Guest Post Week: Christine’s Asian-Inspired Noodle Salad

Guest Post Week: Christine’s Asian-Inspired Noodle Salad

This week I’m doing something a little special here at Words to Eat By: an entire week of guest posts! I’ve invited some blogger friends, all parents, to write about their families’ experiences with food. Today’s post is from Christine Gross-Loh of Origami Mommy. Christine is the mother of four children under ten, god bless her, the youngest of whom is only eight months old. Her family is based in Japan, and her posts about crafts, food, and family are often inspired by her surroundings. Here Christine shares one of the ways she makes mothering a large family seems so easy: flexible recipes.

I have four children, including a little baby, so I have some pretty strict requirements for what we eat for dinner every day: it’s got to be good and healthy as well as super-fast! Over the years, I’ve honed some strategies for getting dinner on the table. Here are just a few:

  • Try to cook early in the day so that at the end of the day, when everyone’s hungry, dinner is already ready or just needs to be assembled.
  • Combine prep work (chopping vegetables, making sauces or marinades) for several meals at a time if possible.
  • Enlist the help of the kids in age-appropriate ways – chopping, stirring, helping to set the table.
  • Learn how to eyeball amounts to minimize the measuring you need to do. (Measuring slows me down! Though of course I do it when baking).
  • Print out a running list of your favorite dishes, divided into categories (breakfast, lunch, dinner, snacks, desserts, etc.). I swap out lists each season so we can take advantage of the growing season, and I add to it whenever I can in pencil if we’ve tried a good recipe I want to add to our permanent repertoire. Having a list like this on my refrigerator helps jog my memory when I need ideas. If you’re really organized, you’ll take this list and then create a rough daily menu a week or a month in advance. I do this on and off and there’s no doubt it saves time. (Although finding the time to do something that will save me time can sometimes be tricky!).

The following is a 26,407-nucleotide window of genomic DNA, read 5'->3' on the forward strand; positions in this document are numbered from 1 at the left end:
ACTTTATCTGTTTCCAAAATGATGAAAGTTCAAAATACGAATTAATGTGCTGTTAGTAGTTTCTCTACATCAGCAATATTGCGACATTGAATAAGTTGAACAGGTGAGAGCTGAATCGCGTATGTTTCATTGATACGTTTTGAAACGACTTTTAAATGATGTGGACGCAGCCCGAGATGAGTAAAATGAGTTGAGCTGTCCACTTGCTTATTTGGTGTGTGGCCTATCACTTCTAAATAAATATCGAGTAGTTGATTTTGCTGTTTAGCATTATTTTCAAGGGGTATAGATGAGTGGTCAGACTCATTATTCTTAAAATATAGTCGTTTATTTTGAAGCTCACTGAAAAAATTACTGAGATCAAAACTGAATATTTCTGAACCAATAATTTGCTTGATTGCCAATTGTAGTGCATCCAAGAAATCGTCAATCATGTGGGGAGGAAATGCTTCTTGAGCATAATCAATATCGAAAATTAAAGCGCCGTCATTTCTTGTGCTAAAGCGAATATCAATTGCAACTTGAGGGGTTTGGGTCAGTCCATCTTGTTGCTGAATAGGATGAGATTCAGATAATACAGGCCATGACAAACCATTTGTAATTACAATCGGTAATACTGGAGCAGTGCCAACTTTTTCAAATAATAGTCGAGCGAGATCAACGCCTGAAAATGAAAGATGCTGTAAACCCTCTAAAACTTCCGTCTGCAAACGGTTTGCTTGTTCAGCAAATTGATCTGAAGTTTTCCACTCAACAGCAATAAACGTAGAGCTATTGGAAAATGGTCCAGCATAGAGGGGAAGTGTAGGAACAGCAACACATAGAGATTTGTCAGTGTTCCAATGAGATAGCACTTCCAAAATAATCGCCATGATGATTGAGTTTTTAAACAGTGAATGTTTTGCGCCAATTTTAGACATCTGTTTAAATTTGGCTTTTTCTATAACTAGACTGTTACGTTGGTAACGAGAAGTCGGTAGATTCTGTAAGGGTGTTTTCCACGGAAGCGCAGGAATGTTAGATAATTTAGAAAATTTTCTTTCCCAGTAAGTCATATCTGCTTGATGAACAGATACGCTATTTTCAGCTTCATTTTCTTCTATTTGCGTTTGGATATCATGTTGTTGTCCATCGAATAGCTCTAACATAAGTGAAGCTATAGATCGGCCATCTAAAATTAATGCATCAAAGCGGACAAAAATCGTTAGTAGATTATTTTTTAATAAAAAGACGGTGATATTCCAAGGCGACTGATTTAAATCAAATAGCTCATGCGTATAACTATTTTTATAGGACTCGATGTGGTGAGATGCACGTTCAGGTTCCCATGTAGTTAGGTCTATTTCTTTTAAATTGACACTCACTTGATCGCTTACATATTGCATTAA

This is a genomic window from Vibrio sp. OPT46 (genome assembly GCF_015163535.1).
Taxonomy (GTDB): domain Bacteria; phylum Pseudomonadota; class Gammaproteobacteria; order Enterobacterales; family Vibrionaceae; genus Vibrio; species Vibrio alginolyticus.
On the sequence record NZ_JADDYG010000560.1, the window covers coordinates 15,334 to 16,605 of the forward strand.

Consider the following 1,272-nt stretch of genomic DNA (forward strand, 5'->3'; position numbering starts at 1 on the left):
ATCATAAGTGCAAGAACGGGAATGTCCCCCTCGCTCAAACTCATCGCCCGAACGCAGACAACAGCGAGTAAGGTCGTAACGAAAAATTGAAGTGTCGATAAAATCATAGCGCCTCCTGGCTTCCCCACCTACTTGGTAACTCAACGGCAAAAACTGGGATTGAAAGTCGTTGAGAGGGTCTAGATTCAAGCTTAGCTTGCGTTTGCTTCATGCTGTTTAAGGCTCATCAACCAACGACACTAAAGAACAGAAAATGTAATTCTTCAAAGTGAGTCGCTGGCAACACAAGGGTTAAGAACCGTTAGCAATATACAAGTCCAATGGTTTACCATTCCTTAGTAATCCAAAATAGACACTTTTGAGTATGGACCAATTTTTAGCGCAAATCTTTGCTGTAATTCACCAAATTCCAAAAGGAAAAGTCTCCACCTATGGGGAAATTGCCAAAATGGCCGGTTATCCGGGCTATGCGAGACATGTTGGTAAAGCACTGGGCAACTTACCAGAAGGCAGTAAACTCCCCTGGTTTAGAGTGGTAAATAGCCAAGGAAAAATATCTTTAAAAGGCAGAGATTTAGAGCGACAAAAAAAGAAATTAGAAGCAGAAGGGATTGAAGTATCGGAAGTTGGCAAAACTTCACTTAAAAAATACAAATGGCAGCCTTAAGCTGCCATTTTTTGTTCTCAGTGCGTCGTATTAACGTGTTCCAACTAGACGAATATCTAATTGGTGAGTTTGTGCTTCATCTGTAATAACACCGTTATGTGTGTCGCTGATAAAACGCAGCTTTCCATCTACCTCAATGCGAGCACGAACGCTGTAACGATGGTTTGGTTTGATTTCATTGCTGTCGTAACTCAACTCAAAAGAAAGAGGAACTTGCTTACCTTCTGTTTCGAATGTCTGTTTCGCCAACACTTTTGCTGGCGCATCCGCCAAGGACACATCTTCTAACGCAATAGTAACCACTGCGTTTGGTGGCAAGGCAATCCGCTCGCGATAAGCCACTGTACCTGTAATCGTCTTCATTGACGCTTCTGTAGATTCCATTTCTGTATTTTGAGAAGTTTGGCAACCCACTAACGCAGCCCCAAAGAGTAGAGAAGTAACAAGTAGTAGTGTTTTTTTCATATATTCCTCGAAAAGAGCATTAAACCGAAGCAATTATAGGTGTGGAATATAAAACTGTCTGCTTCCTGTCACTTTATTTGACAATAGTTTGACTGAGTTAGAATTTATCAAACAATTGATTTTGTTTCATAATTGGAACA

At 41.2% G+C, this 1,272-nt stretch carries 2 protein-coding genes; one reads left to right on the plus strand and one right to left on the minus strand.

• Cultivate a few tried-and-true recipe formulas that you can turn to in a pinch. I memorize a few handy and versatile dishes which can become as simple or elaborate as I want, depending on what we have in the fridge. Because the basic formula is the same, I don’t have to think too much and yet I can make the end result taste fresh and new just by changing ingredients.

One of our basics in the summertime is a Korean-inspired Asian noodle salad. It’s fast, easy, refreshing, and children seem to love eating vegetables when they’re prepared this way. Use whatever salad ingredients you have on hand.

Asian-Inspired Noodle Salad

Noodles – We usually use soba or somen (thin Japanese white noodles) but egg noodles (ramen) or glass noodles (bean thread or cellophane noodles) or rice noodles work well too.
Vegetables such as leaf lettuce, carrots, cucumber, daikon radish, bean sprouts, scallions, cilantro, arugula – whatever you have on hand!
Soy sauce
Rice vinegar
Sesame oil
Black pepper
Sesame seeds

Cook noodles as directed, drain, rinse, and cool.

Prepare vegetables for salad by rinsing the leafy greens and thinly slicing carrots, cucumber, daikon, and other vegetables.
Make a dressing by mixing 2 tsp. soy sauce, 2 T rice vinegar, 1 T sesame oil, a pinch of sugar, and some black pepper. Double or triple amounts as needed. As I said above, I don’t really measure, so just mix and taste and adjust until it tastes right to you!

Arrange leaf lettuce in a bowl (or bowls), add noodles, top with the sliced vegetables, pour dressing on top, sprinkle with sesame seeds, and serve. Good add-ons are: slices of chicken, tofu chunks, srichacha or sweet chili sauce.

Variation: If you’re using southeast Asian noodles such as rice noodles or bean thread noodles, you can try dressing the salad in lime juice/fish sauce/sugar/chopped garlic and put thin slices of fresh basil in the salad, too.